The law of linchpin leverage: The more value you create in your job, the fewer clock minutes of labor you actually spend creating that value. In other words, most of the time, you’re not being brilliant. Most of the time, you do stuff that ordinary people could do.
From the outside, it appears that the art is created in a moment, not in tiny increments. However, the opposite is true.
Wikipedia and the shared knowledge of the Internet make domain knowledge on its own worth significantly less than it used to be. Today, if all you have to offer is that you know a lot of reference book information, you lose, because the Internet knows more than you do.
The depth of knowledge combined with good judgment is worth a lot.
Every interaction you have with a coworker or customer is an opportunity to practice the art of interaction. Every product you make represents an opportunity to design something that has never been designed, to create an interaction unlike any other.
Solves problems that people haven’t predicted, sees things people haven’t seen, and connects people who need to be connected.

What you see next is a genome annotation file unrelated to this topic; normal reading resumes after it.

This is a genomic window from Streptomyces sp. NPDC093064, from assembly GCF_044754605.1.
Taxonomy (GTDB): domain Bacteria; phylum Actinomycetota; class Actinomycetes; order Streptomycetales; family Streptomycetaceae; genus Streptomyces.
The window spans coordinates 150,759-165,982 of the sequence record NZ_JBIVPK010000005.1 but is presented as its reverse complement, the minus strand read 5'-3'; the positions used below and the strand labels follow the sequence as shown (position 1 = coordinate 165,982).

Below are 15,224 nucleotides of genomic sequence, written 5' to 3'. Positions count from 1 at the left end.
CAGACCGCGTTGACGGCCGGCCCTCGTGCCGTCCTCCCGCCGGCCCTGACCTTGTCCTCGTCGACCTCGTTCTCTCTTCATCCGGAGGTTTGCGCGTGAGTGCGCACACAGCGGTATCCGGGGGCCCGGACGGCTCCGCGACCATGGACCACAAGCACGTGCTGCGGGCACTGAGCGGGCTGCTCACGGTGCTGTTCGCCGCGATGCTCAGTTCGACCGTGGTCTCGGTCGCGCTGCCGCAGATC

If you seek to become indispensable, a similar question is worth asking: “Where do you put the fear?” What separates a linchpin from an ordinary person is the answer to this question. Most of us feel the fear and react to it. We stop doing what is making us afraid. Then the fear goes away.
The linchpin feels the fear, acknowledges it, then proceeds.
Art is never defect-free. Things that are remarkable never meet spec, because that would make them standardized, not worth talking about.
If it wasn’t a mystery, it would be easy. If it were easy, it wouldn’t be worth much.
If your boss won’t raise your bar, you should.
The first kind of linchpin never say “no”, because she always manages to find a way to make things happen, and she does it. It’s done.
The second kind of linchpin says “no” all the time. She says no because she has goals, because she’s a practical visionary, because she understands priorities. She says no because she has the strength to disappoint you now in order to delight you later.
Digging into the difficult work of emotional labor is exactly what we’re expected and needed to do.
An artist is someone who uses bravery, insight, creativity, and boldness to challenge the status quo. And an artist takes it personally.
Art is a personal gift that changes the recipient. The medium doesn’t matter. The intent does.
Art is a personal act of courage, something one human does that creates change in another.
Passion is a desire, insistence, and willingness to give a gift.